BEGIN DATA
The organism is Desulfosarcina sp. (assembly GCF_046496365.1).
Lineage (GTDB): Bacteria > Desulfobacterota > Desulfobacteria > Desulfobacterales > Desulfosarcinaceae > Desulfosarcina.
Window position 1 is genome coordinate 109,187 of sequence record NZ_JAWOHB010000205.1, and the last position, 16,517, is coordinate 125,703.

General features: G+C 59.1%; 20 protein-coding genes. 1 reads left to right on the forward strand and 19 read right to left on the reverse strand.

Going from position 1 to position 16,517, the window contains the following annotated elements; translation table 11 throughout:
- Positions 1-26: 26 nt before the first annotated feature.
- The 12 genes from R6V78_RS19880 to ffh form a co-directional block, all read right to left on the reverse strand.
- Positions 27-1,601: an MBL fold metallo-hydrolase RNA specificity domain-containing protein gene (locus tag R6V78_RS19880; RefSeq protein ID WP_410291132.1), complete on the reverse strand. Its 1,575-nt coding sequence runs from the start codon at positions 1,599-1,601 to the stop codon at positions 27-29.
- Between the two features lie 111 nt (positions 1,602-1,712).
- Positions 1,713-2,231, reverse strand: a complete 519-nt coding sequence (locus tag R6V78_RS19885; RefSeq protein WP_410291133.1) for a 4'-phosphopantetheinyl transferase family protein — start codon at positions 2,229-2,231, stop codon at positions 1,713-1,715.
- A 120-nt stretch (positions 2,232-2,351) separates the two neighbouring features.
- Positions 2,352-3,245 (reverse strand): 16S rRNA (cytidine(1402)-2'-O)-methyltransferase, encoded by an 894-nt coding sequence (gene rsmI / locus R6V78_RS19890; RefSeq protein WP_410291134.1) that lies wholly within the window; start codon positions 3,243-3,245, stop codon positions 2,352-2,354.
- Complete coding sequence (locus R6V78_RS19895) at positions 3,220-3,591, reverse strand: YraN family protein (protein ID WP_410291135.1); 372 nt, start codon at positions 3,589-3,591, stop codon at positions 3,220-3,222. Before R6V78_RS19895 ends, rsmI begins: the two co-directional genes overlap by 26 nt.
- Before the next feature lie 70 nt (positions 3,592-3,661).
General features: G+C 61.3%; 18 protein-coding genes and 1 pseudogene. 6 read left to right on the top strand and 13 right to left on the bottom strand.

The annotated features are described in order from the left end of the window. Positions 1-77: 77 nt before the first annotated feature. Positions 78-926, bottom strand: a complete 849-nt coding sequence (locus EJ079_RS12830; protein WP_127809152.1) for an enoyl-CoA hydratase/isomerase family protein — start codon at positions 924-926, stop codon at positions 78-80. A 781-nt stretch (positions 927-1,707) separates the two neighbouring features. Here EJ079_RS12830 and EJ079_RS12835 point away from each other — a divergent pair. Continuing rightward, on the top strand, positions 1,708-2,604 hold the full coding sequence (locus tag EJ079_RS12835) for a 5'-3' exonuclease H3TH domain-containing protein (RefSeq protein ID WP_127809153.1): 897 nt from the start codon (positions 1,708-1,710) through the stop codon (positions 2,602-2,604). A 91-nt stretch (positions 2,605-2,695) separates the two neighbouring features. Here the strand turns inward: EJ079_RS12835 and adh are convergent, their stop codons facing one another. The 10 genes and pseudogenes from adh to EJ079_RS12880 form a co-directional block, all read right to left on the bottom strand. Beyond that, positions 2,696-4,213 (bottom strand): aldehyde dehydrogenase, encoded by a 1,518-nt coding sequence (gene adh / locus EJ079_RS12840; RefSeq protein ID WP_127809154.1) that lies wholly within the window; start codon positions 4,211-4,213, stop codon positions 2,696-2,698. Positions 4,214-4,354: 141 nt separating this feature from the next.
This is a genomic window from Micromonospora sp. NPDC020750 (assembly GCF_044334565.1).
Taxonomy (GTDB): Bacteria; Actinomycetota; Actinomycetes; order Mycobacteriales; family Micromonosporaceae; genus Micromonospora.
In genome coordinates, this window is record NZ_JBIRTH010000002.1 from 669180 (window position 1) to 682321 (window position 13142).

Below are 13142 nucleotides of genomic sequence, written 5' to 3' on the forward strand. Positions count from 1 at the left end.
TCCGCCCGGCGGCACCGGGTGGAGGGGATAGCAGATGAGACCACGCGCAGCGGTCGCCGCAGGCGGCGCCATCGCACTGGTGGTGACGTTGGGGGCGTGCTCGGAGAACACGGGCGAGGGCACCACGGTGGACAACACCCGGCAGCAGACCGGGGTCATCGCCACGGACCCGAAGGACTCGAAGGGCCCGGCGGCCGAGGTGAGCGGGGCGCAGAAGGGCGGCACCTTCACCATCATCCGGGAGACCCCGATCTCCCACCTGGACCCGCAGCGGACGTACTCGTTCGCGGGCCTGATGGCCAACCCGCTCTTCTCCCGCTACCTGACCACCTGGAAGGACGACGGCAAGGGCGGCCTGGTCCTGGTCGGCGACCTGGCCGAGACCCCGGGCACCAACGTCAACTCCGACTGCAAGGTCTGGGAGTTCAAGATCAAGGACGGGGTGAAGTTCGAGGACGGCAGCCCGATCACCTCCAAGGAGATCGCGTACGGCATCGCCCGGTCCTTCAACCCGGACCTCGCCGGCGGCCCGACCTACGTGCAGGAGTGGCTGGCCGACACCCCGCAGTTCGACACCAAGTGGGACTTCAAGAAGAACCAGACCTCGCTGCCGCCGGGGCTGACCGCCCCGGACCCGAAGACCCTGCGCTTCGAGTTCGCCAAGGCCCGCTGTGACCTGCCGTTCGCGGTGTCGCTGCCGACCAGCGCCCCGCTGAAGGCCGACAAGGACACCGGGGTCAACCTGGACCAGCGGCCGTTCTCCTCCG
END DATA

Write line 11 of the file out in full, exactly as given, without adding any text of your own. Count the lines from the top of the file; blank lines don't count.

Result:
- A 120-nt stretch (positions 2,232-2,351) separates the two neighbouring features.